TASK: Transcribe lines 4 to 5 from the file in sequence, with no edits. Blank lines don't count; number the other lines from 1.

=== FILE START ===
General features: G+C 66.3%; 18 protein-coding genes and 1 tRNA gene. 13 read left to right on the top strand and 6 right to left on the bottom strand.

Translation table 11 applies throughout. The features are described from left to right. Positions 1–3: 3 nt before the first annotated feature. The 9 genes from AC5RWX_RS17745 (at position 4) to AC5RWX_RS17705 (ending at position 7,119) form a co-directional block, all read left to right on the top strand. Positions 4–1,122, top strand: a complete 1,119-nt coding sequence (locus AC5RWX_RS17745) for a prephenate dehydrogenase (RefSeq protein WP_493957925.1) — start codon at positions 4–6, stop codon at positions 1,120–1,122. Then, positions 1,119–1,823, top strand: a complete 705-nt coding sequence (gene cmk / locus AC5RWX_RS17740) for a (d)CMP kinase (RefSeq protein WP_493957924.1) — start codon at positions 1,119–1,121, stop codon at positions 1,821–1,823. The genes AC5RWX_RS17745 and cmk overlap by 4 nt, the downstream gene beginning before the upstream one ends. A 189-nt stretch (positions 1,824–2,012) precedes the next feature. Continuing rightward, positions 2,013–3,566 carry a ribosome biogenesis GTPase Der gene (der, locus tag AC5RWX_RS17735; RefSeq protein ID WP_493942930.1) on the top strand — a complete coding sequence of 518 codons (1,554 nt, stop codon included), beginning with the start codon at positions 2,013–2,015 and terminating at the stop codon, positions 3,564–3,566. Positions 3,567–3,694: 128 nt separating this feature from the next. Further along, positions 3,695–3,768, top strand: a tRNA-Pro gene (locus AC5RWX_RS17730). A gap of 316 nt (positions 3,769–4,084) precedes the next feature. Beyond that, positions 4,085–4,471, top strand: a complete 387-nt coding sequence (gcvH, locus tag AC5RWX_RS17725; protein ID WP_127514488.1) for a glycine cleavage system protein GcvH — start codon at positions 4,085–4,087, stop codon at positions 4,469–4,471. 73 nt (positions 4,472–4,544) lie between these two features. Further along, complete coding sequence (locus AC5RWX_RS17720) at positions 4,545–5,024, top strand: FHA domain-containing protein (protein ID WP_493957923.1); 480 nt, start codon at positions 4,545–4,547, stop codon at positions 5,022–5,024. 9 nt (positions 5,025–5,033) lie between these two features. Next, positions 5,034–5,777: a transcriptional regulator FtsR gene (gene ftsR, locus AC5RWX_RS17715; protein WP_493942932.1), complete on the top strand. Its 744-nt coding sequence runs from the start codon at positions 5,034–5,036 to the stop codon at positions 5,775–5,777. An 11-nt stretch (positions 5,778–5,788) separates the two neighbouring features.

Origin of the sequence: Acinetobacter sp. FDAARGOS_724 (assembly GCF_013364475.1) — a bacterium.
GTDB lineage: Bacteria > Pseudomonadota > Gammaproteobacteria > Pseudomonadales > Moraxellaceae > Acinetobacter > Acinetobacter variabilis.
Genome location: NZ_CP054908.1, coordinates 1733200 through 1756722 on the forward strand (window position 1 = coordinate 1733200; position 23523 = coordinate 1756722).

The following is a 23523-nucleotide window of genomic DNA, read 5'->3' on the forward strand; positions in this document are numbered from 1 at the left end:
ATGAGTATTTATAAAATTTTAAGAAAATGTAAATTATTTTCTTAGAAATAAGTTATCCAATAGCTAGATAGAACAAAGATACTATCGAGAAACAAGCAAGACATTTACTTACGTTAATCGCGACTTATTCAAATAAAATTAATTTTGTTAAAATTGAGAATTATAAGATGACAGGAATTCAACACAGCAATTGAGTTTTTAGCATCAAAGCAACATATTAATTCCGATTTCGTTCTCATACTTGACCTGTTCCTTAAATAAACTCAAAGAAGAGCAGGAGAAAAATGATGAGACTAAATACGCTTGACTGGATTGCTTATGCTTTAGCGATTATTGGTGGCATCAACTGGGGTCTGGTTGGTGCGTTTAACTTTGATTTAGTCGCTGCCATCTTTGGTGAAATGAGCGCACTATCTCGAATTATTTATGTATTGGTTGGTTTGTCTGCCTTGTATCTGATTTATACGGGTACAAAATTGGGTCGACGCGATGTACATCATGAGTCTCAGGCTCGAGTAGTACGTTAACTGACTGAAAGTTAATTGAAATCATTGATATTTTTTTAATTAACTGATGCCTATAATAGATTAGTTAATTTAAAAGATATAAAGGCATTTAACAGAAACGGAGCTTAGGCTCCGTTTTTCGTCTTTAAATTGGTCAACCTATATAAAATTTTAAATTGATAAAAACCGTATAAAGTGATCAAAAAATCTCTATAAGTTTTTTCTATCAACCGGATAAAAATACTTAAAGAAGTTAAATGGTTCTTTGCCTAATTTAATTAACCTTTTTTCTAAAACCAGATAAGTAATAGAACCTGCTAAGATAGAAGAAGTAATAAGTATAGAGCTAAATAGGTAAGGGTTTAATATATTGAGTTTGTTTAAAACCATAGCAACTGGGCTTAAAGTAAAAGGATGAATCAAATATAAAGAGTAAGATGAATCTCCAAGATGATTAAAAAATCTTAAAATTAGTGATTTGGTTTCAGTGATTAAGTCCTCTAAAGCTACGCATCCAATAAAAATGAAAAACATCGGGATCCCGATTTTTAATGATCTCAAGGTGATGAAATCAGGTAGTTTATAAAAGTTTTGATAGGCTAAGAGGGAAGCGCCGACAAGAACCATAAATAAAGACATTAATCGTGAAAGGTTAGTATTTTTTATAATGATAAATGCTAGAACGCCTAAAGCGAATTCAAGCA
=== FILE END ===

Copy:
GTDB lineage: Bacteria > Pseudomonadota > Gammaproteobacteria > Pseudomonadales > Moraxellaceae > Acinetobacter > Acinetobacter variabilis.
Genome location: NZ_CP054908.1, coordinates 1733200 through 1756722 on the forward strand (window position 1 = coordinate 1733200; position 23523 = coordinate 1756722).